There was a joyous moment at one of Blur’s two Wembley Stadium shows earlier this month, when
frontman Damon Albarn and guitarist Graham Coxon shared a cheeky kiss on the lips between songs. A slightly over-sentimental show of unity, perhaps. But as plain and earnest proof as you could hope to witness that the heart of one of Britain’s greatest ever bands has healed after so much bad blood, and that Blur’s happy resumption of business can be celebrated without cynicism.
The second summer of Britpop, as some have dubbed it – with three of the era’s four biggest artists back on the road at the same time – is proving nothing if not emotional. Blur have performed their biggest-ever gigs, to a rapturous response. Pulp have rocketed into arenas and festival headline slots again for the first time since their first reunion over a decade ago, frontman Jarvis Cocker warmly dedicating the song Something Changed each night to the memory of bassist Steve Mackey, who died in March. Suede have been touring the trashy-euphoric hits, while the Gallaghers have been (separately) performing rousing Oasis classics among new solo material. Everywhere you look the clock is being reset to the end of a century in a tearful rush of Proustian memory.
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“Do you remember the first time?” pondered Cocker in one of Pulp’s best-loved songs from their 1994 breakthrough album His ’n’ Hers. Fact is, if you can remember anything of the heady days of Britpop then you probably didn’t do it right. Blur and Oasis scored top five hit singles in 1994, and then in April 1995 Oasis had their first number one with Some Might Say. In June that year Pulp’s Common People reached number two. Then came the mainstream mass cultural event that was Blur vs Oasis a few weeks later. Swagger and indulgence were the order of the day.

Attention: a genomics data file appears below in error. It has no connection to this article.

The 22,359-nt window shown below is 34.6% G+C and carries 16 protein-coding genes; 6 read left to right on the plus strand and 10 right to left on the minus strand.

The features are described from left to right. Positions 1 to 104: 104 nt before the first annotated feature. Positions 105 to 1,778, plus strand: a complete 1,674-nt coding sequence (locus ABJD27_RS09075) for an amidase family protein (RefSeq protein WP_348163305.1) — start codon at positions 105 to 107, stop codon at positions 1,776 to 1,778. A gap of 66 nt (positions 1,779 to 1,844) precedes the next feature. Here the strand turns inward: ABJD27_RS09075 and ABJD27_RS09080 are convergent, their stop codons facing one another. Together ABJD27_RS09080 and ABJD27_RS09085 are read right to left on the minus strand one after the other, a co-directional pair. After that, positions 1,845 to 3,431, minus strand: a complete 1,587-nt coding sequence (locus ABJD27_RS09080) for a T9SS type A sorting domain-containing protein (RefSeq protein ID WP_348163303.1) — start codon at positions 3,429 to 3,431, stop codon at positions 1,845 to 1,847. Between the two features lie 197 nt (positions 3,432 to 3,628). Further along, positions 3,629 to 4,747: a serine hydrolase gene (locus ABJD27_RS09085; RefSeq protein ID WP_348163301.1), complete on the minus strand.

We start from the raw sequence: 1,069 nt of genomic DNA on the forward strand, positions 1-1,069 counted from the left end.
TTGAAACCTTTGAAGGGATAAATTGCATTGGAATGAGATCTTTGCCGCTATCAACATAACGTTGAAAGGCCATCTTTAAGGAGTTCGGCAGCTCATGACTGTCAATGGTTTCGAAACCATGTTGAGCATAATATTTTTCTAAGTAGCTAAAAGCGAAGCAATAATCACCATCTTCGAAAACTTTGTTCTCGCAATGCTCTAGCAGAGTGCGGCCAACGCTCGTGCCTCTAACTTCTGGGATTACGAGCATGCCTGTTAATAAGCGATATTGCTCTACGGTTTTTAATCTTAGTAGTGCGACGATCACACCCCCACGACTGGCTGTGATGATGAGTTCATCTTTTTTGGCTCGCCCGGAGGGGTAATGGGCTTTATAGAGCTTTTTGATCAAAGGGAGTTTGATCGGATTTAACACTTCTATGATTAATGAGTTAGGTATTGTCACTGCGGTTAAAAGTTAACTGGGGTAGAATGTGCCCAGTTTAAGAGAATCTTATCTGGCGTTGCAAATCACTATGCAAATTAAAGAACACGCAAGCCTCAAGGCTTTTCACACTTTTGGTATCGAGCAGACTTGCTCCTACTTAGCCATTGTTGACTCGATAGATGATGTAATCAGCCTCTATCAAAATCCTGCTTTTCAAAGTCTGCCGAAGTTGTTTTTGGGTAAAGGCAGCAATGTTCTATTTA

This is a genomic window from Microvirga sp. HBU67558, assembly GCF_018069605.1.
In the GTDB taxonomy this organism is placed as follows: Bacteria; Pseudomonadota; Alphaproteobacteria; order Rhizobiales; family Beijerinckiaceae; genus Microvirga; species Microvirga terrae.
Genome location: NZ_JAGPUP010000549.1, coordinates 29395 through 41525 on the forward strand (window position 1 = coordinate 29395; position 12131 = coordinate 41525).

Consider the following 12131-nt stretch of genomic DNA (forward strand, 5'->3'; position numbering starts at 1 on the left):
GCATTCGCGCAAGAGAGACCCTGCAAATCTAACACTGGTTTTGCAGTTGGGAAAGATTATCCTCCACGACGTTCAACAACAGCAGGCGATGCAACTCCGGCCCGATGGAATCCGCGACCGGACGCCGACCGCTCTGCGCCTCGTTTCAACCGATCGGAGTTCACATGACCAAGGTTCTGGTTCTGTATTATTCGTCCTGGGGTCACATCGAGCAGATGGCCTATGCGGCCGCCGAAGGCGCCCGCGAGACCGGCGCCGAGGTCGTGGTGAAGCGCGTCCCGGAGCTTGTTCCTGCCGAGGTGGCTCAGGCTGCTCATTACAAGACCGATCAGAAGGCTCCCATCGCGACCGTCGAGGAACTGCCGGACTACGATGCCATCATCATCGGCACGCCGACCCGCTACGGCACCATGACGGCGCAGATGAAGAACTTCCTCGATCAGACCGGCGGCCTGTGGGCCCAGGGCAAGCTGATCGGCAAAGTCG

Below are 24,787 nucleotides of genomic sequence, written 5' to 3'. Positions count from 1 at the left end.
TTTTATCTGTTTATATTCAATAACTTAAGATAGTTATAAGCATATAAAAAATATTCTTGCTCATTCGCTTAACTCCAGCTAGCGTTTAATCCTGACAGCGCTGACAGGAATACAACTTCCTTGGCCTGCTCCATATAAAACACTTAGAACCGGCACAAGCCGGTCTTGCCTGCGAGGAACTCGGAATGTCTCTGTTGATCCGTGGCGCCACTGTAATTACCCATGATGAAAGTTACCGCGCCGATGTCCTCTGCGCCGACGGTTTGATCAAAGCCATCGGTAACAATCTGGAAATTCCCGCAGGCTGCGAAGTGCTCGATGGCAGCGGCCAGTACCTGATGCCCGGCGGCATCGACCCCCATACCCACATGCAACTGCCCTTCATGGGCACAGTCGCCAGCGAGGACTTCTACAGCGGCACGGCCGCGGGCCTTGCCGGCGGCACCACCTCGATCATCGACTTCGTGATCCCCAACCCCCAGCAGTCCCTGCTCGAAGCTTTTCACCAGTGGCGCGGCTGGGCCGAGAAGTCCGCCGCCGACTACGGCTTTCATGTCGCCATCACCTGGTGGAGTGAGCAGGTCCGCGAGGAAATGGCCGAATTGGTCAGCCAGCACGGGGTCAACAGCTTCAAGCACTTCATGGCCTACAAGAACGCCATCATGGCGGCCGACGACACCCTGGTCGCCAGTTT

It’s generally accepted that Britpop was a sleazy media and commercial construct rather than a genuine unified musical movement. But as time steadily passes, it’s funny how optimism has a habit of usurping scepticism, and how good memories eclipse the bad. The entire reunion business is practically built on it.
Britpop collapsed under the weight of its excess and a lot of harsh words were spoken in its aftermath. It’s interesting to reflect today on the confident proclamations of younger men, and consider how indeed something changed in many of them. In 2008, Albarn – busy with Gorillaz and various side projects, and in no mood to give Coxon a kiss having scarcely spoken to him since the guitarist quit Blur in a cloud of alcoholism and acrimony in 2002 – declared in an interview: “Blur is over.” To which Coxon retorted: “Nonsense… it isn’t for him to decide.” Within a year they were triumphantly headlining Glastonbury. Blur’s second post-reunion album The Ballad of Darren was released last week, and it might be their best of the new century so far.